One of the industries that has suffered significantly during the COVID lockdown is the theatre industry. The nature of theatre is that actors and audience members are often in close proximity. As a result, the need for social distancing caused many venues to close, leaving huge uncertainty over what to do about already-sold tickets and how to find ways to allow this area of the arts to reopen while pandemic rules continue. These are some of the ways that the theatre industry has begun to adapt to the post-COVID world.
The most obvious solution to the issues presented by social distancing guidelines has been to put on outdoor performances. The first steps were taken by the industry towards adapting to the post-COVID world as venues such as Regents Park Open Air Theatre opened up once again. However, even outside the need to ensure social distancing considerably reduced the number of tickets that could be sold and this has created some economic challenges.
As of 15th August the government once again made it possible for indoor performances to take place as long as they are on a socially distanced basis. The Death Of England sequel at the National Theatre and Alan Bennett’s Talking Head monologues at the Bridge Theatre are just two of those productions that have already announced reopening dates. However, the same issues remain for theatres, especially many of the smaller locations where staging productions to much reduced audiences is very problematic.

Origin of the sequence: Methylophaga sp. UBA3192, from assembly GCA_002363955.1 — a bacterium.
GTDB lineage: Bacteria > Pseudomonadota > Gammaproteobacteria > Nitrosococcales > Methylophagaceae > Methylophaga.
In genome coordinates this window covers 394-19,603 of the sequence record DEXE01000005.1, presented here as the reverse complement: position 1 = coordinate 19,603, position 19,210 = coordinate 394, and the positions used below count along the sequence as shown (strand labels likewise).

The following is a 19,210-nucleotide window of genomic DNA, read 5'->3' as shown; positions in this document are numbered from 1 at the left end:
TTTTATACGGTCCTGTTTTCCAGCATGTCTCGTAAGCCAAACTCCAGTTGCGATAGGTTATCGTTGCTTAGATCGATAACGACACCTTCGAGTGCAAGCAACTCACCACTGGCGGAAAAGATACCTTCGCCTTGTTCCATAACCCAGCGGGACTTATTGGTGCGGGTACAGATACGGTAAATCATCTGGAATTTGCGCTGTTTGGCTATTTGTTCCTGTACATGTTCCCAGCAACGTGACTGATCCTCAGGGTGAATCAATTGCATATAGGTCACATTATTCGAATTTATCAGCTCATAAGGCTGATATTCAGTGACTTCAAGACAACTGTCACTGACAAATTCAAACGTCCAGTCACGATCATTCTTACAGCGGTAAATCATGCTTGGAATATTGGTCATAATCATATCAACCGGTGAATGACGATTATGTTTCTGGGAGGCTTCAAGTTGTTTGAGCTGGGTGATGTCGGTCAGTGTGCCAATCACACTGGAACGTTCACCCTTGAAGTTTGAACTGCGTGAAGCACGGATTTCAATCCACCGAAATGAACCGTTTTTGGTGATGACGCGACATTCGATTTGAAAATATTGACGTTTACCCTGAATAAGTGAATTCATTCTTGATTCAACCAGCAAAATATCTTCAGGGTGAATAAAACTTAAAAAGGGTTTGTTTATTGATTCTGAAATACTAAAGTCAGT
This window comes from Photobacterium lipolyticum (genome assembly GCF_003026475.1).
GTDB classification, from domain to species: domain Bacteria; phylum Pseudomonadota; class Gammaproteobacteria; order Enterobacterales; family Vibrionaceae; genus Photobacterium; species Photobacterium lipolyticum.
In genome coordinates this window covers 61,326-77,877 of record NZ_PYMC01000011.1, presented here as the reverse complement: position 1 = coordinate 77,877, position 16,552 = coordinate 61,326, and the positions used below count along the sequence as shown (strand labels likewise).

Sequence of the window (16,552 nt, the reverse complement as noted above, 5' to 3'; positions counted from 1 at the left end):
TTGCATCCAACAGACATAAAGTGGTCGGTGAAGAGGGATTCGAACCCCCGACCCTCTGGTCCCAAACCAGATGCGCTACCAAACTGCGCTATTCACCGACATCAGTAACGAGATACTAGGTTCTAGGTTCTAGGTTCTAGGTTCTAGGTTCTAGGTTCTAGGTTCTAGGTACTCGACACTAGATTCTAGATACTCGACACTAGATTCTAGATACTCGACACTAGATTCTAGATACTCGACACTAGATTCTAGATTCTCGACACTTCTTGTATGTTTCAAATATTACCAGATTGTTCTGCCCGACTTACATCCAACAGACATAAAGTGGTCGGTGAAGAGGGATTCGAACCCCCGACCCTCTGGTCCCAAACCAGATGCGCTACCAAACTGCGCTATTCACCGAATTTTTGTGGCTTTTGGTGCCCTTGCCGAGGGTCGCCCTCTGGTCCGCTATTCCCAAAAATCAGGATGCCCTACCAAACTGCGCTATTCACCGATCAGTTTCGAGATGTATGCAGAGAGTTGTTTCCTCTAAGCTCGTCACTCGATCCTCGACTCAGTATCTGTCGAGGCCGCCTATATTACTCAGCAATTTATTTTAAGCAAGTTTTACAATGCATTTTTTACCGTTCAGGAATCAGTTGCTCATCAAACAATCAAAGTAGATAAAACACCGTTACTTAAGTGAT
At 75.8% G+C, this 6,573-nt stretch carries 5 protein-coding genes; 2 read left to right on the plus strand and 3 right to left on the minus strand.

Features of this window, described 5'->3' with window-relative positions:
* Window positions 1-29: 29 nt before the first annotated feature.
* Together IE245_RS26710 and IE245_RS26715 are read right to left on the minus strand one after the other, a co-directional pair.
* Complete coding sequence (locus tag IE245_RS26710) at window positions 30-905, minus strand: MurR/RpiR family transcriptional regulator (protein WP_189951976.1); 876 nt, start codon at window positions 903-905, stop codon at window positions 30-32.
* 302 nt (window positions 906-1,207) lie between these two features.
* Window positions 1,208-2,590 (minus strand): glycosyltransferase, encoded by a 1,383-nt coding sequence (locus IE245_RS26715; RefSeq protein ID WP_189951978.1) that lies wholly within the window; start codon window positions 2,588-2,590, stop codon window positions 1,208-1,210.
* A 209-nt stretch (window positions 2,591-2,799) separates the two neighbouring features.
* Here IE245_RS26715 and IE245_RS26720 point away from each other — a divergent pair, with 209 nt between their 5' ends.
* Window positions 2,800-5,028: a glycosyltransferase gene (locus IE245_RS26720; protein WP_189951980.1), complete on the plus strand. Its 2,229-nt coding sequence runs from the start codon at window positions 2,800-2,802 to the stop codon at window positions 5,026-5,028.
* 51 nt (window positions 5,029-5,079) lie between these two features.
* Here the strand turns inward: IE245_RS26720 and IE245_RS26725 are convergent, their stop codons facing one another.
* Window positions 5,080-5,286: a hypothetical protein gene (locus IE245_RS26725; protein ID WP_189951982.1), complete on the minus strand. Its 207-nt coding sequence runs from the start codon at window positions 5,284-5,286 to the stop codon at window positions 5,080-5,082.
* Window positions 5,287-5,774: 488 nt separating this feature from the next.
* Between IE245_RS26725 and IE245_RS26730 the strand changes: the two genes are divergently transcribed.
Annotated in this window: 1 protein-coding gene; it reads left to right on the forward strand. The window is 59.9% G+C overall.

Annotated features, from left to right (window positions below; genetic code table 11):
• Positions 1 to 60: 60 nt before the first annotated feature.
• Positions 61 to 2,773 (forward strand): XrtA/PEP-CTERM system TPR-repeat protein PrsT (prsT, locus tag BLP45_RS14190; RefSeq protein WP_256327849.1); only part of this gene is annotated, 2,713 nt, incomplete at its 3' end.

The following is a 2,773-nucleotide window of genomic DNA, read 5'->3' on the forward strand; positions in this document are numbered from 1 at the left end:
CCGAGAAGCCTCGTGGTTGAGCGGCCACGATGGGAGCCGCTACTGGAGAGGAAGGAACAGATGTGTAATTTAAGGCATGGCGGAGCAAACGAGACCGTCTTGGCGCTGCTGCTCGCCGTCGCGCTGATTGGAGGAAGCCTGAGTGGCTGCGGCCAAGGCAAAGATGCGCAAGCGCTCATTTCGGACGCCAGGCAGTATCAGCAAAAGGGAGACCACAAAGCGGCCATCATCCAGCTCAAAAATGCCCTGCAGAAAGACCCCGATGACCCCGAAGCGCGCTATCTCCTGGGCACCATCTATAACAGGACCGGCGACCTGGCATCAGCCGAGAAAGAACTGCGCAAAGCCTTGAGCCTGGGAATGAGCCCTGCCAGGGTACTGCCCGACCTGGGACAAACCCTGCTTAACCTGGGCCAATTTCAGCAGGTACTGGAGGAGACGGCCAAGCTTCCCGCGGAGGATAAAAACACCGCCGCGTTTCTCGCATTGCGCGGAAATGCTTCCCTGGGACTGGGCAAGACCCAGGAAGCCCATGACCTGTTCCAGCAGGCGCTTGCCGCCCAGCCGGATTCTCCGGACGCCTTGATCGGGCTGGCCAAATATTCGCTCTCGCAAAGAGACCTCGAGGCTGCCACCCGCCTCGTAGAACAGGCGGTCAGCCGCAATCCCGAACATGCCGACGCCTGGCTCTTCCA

When might we see a return to full capacity?
At the moment the government has made it clear that this isn’t even on the table until November this year. With the Christmas season – and the run up to it – one of the busiest time for theatres that’s quite a considerable obstacle to overcome. Whether it’s pantomime or another production, most theatres would already be looking to book up seats for the season now – and that’s impossible to do without knowing what kind of capacity will be available.
How is the industry helping theatre fans to adapt?
While the current restrictions are a challenge the industry is adapting to allow fans to continue to support in a number of different ways:
• Enjoying outdoor performances while the weather in the UK makes it possible. • Booking tickets for socially distanced performances as these happen around the country.
• Signing up for newsletters to stay on top of all the latest news in terms of reopening dates and the different performances that are going to be possible, and when.
• Buying theatre tokens – these enable people to continue to support the industry by investing in future performances.
• Making donations – from the Theatre Artists Fund to making donations to local theatres there are many ways that the industry is making it easier for the public to provide financial help.
It’s a challenging moment for the theatre industry and likely to remain so for some time. However, there are ways in which a return to some normality is possible as venues start to adapt. Set design and performances also need to allow performers to socially distance, this is why a set design agency must be innovative and quickly to get the theatre back on its feet.